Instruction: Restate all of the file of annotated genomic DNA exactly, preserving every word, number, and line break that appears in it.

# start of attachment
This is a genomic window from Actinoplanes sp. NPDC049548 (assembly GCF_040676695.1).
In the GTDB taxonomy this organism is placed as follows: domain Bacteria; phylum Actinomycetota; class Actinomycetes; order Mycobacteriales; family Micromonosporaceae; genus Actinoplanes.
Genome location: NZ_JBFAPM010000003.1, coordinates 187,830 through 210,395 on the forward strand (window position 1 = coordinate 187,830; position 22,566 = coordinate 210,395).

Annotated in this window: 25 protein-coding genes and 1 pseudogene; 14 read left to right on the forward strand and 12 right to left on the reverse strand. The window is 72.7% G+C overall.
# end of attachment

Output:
This is a genomic window from Actinoplanes sp. NPDC049548 (assembly GCF_040676695.1).
In the GTDB taxonomy this organism is placed as follows: domain Bacteria; phylum Actinomycetota; class Actinomycetes; order Mycobacteriales; family Micromonosporaceae; genus Actinoplanes.
Genome location: NZ_JBFAPM010000003.1, coordinates 187,830 through 210,395 on the forward strand (window position 1 = coordinate 187,830; position 22,566 = coordinate 210,395).

Annotated in this window: 25 protein-coding genes and 1 pseudogene; 14 read left to right on the forward strand and 12 right to left on the reverse strand. The window is 72.7% G+C overall.